On the basis of The Dude, Devin was labeled by some the new Too Short. In this case, it is actually a pretty on-target characterization. There are, of course, important differences. For one, he is a far sight funnier than Oakland's finest. To be deadly accurate, he's hysterically funny. And Too Short never attempted the smooth crooning into which Devin frequently and ably slides during his choruses. But in a more fundamental way, the Houston rapper is more like an updated and melodious hip-hop Dolemite, because the whole tone of The Dude is waka-waka blaxploitation smutty and smoove. The album title, in fact, is a reference and tribute to the 1974 Quincy Jones album of the same name, and as the rapper himself once pointed out, the main themes of his music are "weed, wine, and women," with little deviation. The music compliments the mood in every regard. Pimp-sleek bass is mixed with heavy-lidded Southern rhythms, while Devin floats through the libertine backdrops with a rather severe case of laid-back nonchalance. It is a winning combination devoid of all the typical playa politics -- violence and drama don't come within a country mile of these songs. If it is not exactly world-beater stuff, it definitely is an extremely randy good time. The Dude didn't sell too well with the general public; the album, however, did score some major points and found an admiring, devoted fan base in one place where it counted for extra: among Devin's fellow rappers.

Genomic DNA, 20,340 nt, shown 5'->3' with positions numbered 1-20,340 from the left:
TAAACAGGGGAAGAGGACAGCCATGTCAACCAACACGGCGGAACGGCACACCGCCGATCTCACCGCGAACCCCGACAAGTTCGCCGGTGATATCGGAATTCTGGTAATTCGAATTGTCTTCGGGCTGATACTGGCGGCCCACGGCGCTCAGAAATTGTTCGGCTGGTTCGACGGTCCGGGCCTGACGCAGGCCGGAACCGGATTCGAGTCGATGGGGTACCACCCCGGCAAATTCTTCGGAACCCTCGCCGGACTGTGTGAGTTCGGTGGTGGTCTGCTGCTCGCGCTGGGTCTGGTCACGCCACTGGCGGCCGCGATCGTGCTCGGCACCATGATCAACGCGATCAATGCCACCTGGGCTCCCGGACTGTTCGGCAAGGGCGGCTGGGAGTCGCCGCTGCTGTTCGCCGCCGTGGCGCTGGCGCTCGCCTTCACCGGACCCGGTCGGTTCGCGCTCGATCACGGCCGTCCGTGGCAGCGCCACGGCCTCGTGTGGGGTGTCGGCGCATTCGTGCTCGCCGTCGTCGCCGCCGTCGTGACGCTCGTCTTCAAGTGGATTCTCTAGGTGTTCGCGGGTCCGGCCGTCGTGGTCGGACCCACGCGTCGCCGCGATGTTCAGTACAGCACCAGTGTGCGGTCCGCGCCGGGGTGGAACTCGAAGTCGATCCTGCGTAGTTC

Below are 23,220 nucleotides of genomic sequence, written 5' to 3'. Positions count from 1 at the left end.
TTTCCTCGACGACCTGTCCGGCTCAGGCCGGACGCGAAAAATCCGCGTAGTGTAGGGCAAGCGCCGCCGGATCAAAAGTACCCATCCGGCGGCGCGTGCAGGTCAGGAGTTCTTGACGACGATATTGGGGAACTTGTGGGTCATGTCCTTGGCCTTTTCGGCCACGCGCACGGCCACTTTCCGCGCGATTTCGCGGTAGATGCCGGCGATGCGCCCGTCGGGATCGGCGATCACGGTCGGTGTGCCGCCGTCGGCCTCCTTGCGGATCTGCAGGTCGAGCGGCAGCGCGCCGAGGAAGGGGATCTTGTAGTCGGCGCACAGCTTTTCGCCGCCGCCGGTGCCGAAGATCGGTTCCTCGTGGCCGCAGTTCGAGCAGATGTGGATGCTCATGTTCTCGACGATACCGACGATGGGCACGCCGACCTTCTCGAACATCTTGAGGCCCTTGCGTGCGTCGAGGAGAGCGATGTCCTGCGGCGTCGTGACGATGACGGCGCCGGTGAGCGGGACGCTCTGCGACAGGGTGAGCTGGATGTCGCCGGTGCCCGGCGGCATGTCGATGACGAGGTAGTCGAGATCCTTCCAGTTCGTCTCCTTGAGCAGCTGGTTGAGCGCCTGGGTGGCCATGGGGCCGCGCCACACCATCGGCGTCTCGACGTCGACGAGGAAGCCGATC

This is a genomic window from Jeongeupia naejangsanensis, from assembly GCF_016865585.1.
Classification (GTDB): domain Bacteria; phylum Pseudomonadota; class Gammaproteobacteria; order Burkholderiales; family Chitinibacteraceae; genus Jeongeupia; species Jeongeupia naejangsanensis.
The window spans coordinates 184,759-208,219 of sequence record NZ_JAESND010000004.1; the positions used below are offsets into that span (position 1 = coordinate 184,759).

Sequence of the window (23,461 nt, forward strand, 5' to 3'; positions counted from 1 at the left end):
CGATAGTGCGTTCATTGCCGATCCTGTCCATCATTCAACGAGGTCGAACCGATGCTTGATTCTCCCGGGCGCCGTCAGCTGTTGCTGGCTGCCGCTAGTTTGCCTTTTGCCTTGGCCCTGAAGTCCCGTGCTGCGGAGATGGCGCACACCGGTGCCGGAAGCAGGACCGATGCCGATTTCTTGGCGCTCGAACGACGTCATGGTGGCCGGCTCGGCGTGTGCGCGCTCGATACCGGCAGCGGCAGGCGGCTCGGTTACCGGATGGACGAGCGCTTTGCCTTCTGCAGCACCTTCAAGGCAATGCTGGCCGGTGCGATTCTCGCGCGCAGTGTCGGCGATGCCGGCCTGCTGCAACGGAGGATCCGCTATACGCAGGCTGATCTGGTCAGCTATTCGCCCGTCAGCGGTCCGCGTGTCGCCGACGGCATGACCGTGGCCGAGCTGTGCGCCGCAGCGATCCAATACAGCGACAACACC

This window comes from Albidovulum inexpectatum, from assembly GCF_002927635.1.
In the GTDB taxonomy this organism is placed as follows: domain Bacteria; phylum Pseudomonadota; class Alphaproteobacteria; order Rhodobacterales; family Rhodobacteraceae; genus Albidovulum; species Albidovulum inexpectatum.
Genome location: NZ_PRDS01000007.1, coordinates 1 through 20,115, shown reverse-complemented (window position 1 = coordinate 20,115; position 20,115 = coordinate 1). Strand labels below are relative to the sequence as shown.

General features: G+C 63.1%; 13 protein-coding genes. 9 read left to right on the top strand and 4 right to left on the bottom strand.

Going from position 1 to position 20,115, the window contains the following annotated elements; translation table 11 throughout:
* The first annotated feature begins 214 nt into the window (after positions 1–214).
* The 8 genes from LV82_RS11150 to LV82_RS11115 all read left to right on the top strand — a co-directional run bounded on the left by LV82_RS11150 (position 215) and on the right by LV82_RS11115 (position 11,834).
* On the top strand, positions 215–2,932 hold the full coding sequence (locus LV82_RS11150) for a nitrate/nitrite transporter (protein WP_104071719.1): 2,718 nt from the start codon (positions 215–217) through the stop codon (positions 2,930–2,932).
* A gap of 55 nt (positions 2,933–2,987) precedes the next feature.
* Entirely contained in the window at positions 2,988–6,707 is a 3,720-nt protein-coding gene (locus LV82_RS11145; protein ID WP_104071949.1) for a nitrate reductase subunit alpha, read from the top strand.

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AllMusic Review by Stanton Swihart